SLIS student Stephanie Roelling is preparing for the next stage of her career as a school librarian by earning her MLIS degree while having the experience of a lifetime in the coastal Chinese city of Dalian.
K-12 school libraries
Every November for the past decade, alum Beth Morris-Wong has donned her full tribal regalia to teach her elementary school students about her tribe during American Indian month.
“We’ve had a few kids in our school who are American Indian, but a lot of the kids are shocked because I don’t fit the stereotype that everyone has,” said Morris-Wong, who is Metis (mixed European and Delaware Lenni-Lenape Indian ancestry) and works as a teacher-librarian in South Hayward, California. “When most people think of American Indians, they think of the Plains or the Southwestern tribes, but we are Northeastern Woodland Indians.”
Cristina “Tina” Johnson, recipient of the 2009 SLIS Alumni & Friends Scholarship, has worked in management positions at one of the nation’s biggest life insurers and trained employees at a mutual funds company. It’s not the typical route to becoming a school librarian, but it’s one that gives her a unique perspective on the demands and opportunities of the job.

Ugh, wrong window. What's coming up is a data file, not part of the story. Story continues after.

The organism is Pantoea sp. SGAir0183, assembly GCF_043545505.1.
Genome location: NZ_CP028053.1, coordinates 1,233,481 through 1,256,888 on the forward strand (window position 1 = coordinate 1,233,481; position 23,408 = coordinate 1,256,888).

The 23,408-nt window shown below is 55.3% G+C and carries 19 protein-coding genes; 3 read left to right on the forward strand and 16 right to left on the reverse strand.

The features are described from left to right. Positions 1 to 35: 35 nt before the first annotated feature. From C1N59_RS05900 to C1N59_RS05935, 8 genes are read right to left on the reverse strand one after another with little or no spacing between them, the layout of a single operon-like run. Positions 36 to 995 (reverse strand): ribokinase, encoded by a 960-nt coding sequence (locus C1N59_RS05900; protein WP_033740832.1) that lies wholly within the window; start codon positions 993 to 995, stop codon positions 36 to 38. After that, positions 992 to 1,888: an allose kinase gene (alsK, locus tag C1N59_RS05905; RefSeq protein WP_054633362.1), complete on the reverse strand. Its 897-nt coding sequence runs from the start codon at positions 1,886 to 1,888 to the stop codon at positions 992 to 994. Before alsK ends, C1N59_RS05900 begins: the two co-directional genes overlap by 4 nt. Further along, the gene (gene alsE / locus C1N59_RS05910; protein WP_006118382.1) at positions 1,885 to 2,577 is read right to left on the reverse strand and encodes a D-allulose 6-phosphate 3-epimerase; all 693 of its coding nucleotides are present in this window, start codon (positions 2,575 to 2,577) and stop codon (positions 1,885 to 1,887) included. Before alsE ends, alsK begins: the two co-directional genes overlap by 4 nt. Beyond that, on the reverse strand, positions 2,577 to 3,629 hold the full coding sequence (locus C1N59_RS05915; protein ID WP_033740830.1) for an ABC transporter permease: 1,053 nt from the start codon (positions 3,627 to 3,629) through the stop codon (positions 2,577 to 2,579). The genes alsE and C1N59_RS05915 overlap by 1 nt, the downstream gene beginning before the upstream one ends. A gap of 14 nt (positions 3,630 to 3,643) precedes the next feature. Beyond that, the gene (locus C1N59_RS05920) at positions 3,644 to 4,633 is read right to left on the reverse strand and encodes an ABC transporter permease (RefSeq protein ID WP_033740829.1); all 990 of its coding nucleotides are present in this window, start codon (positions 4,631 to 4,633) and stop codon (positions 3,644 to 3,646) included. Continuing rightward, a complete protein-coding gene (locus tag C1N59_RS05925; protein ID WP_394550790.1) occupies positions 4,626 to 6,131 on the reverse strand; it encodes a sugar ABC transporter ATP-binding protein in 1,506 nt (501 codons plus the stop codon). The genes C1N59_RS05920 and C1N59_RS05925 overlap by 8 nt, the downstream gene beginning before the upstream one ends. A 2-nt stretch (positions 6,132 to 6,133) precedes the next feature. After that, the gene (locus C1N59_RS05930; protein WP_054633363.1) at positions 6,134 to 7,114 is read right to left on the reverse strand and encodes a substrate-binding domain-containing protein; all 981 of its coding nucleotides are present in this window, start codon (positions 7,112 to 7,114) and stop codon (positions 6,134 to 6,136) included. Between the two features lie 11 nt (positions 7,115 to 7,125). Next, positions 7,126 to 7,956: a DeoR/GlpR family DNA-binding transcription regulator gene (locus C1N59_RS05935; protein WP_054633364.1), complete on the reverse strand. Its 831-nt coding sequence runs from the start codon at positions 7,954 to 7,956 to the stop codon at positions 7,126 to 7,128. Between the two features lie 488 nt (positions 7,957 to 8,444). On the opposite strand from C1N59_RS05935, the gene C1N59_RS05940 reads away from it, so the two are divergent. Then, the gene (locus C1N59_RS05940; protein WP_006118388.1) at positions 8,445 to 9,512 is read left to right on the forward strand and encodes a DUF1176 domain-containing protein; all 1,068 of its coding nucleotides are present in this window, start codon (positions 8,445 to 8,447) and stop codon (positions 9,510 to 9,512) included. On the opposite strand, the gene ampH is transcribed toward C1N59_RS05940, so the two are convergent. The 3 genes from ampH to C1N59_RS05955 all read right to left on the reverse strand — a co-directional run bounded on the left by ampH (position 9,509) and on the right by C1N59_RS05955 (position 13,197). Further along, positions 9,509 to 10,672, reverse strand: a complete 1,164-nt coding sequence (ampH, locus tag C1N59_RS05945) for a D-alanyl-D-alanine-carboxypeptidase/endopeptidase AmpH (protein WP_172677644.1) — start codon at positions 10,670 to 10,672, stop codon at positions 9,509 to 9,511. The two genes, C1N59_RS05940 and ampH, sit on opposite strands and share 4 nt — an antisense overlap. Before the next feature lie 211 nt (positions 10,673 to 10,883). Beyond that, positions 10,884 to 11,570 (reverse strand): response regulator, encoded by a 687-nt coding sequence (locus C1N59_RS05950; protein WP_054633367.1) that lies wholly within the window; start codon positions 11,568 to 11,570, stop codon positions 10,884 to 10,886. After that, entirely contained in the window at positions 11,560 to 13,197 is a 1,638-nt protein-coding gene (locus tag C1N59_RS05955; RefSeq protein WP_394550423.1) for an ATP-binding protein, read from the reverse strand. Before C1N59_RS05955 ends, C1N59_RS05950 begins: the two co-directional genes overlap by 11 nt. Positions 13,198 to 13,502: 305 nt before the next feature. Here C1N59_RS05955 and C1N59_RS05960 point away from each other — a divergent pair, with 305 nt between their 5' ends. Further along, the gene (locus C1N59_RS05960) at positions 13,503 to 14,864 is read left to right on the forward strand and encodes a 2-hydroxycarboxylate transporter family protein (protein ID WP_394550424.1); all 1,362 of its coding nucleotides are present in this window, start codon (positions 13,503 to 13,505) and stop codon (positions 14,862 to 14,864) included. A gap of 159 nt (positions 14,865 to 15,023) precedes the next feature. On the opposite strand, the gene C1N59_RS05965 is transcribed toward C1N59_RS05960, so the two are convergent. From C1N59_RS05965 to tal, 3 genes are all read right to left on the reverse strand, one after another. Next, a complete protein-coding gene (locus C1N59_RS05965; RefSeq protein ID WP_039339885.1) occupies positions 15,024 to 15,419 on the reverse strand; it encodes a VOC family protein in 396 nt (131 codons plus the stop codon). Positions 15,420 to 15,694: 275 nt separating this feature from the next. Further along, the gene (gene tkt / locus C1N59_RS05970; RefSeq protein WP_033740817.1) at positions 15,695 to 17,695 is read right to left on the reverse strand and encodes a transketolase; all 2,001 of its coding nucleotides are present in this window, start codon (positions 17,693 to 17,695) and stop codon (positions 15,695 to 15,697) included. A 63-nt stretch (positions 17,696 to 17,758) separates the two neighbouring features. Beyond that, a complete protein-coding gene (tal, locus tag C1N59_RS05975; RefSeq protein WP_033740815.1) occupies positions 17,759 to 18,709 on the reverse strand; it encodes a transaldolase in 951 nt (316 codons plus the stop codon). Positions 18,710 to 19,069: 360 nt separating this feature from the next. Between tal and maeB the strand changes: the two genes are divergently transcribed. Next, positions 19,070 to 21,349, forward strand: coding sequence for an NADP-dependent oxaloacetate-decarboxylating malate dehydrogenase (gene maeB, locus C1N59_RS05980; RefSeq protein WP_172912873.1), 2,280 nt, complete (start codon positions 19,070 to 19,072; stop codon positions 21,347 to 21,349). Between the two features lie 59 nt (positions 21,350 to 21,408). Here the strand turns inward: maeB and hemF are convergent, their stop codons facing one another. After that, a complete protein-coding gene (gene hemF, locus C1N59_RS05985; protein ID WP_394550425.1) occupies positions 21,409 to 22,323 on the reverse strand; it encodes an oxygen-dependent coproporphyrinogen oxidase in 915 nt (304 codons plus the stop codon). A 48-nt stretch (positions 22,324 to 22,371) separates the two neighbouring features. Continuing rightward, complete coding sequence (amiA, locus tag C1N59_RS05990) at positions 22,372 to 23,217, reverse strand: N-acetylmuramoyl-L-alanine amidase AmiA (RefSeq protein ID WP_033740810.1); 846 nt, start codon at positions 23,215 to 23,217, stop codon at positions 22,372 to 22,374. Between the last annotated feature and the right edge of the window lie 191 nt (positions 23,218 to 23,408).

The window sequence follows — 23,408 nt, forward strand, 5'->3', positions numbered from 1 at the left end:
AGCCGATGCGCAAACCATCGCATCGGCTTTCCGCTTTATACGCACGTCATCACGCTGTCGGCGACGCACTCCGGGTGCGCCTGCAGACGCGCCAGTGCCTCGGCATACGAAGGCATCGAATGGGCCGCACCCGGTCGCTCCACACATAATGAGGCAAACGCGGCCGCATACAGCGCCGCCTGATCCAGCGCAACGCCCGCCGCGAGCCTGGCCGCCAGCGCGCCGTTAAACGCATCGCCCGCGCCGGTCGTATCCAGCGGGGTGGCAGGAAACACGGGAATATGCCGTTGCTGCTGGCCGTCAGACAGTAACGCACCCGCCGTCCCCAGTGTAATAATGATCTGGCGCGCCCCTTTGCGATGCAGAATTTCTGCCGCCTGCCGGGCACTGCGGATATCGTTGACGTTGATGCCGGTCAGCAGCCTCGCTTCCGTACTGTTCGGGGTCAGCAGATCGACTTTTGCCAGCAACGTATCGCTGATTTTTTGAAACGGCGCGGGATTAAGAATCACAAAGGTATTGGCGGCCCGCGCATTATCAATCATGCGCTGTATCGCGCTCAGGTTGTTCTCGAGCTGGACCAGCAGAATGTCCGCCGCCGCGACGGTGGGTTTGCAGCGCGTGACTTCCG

Dr. Margaret “Gigi” Lincoln was teaching high school in Australia 37 years ago when she spotted a student carving a Swastika into a desk. The 2008 “I Love My Librarian” Award winner and part-time SLIS instructor not only took the student aside, she decided to make Holocaust education a key part of her mission as she shifted into her new job as school librarian.
A 15-hour time difference between Hong Kong and San José is not an obstacle for Miriam Vriend and her quest to earn her MLIS while living overseas.